Last year a Chinese ship set sail from the Norwegian coast and instead of taking a normal circuitous route, cruised past the Arctic Ocean on a new course via North Pole to connect its mainland with Europe. Though the attempt failed in the absence of heavy-duty ice-cutters, it marked the beginning of a new global game.
Not just the Arctic Ocean countries (Canada, Denmark, Norway, Russia and the US), but Beijing as well as other international players have set their sights on controlling new trade routes when the vast oil, gas and mineral reserves in the Arctic continent may be
Experts believe that with the absence of an Arctic policy and shying away from joining discussions on the ownership of the North Pole, coupled with the frosty relations with Denmark and Russia, India was heading for a near diplomatic disaster.
Earlier, a Denmark-owned Nordic Barents ship succeeded in passing through the North Pole in 2010 along the Siberian coast to connect Norway with China.
The passage is 30% shorter than the usual shipping lanes via the Suez canal and the piracy-prone Malacca Straits and the Gulf of Aden.
The Chinese are eyeing to connect their far east with the coast of Canada and even Alaska.
The newly-appointed Danish ambassador for the Arctic, Klavs A Holm admits that the region has gained increased political and economic importance thanks to oil extraction potential, minerals and increased maritime traffic. He, however, cautions that though there are development opportunities, there are also great risks for people and for the environment.
Holms says the Denmark Commonwealth, which comprises Denmark, the Faroe Islands and Greenland, has also joined the hunt for fossil fuel and sea routes.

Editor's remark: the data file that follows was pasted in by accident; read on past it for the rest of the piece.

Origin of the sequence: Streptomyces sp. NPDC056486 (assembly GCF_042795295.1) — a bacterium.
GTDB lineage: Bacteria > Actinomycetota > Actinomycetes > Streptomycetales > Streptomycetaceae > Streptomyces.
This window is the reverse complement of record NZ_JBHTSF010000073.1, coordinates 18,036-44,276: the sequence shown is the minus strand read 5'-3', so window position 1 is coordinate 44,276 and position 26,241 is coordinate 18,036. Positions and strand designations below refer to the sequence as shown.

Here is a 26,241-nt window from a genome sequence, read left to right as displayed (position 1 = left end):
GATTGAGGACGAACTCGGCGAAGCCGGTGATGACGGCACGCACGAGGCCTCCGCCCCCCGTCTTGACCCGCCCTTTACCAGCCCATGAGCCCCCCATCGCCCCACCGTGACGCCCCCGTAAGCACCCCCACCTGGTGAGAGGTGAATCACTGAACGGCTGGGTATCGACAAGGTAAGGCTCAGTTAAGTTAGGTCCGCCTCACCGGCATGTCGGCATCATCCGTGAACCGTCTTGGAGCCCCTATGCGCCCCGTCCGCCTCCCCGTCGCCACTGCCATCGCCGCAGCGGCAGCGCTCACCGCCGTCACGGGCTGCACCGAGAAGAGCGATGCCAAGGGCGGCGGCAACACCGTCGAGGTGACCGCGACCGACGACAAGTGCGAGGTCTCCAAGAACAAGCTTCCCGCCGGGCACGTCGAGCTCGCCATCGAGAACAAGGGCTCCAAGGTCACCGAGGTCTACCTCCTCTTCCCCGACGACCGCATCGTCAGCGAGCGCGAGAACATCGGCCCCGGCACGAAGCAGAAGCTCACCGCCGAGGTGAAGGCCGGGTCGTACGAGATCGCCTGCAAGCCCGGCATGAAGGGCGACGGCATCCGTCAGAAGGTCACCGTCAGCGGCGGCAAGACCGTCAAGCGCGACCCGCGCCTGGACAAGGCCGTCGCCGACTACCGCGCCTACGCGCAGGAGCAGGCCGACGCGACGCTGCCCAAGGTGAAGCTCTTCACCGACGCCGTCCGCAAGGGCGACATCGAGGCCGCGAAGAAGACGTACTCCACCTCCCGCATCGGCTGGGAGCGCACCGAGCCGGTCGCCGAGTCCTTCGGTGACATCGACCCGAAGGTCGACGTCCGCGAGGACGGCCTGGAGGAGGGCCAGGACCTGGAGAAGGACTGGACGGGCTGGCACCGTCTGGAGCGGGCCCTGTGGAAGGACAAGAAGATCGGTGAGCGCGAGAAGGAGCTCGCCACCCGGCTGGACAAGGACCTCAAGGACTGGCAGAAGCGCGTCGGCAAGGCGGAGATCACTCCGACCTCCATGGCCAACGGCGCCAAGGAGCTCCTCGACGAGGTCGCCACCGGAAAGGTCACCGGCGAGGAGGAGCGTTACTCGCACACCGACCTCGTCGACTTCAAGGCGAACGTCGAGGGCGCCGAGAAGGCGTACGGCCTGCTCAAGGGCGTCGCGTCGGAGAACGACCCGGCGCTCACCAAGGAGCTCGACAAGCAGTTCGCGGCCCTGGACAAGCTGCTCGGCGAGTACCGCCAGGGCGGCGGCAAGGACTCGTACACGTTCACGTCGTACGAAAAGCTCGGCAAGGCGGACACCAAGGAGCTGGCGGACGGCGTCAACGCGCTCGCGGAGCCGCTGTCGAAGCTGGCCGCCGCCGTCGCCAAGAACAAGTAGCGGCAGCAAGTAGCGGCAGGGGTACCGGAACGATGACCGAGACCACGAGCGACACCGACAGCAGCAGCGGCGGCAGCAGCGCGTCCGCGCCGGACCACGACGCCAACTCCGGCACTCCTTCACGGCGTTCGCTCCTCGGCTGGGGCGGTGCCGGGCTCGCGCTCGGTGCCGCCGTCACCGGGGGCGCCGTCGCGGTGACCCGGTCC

However, author Martin Breum, who spent four months in Greenland and travelled to North Pole and has written, “When the ice disappears — Denmark as a major Arctic power, the oil in Greenland and the fight over the North Pole”, says that economic significance of the region has been blown up out of proportion.
“Yes, there are fossil fuel reserves, but extraction is uneconomical for any business venture,” he told DNA. But, he agrees that war was more to control Arctic routes and the countries were jostling to show their authority on the North Pole.
China exhibited its fast-growing interest by exploring a route to Europe via North Pole, he says. India, he adds, has not yet even shown the interest to join the international Arctic Council, though it has observer status at its technical council.
Even, though India has hired a remote northern most Norwegian island Spitsberpergen for scientific experiments, its frosty relations with Denmark have further squeezed India’s diplomatic clout in the region.
India has downgraded its diplomatic contacts with Copenhagen following a court refusal to extradite Kim Davy, a key accused in the Puralia arms drop case.
Over the past few years, the local government in Greenland has been increasingly asserting itself, looking to foreign countries for investment in extracting minerals.
Though the region is a part of Denmark, it enjoys self-rule since 2009, has its own prime minister but its foreign affairs, currency and defence are vested with the Copenhagen.
But with the discovery of mineral wealth last week, it sent one of its senior ministers to visit Beijing to negotiate an agreement with the government officials and Chinese Bank. Though officials in Copenhagen dismiss apprehensions of Greenland now charting its own diplomatic course, privately they admit a new situation was emerging with China directly goading the island.
There have been suggestions that the Arctic region should be made a zone of international heritage and disengagement.
Breum says while it was an easy solution for the South Pole, which was uninhabited, the rims of Arctic Oceans are habited by indigenous tribes and according to UN laws of seas, the extended economic zones of Russia, Canada and Denmark overlap at the North Pole.
Another challenge is the idea of setting up a “mini-NATO” in the Arctic region. The name refers to a proposed military bloc of Scandinavian countries, ex-Soviet Baltic republics and the United Kingdom, which many describe as the “response to Russian claims on the North Pole.”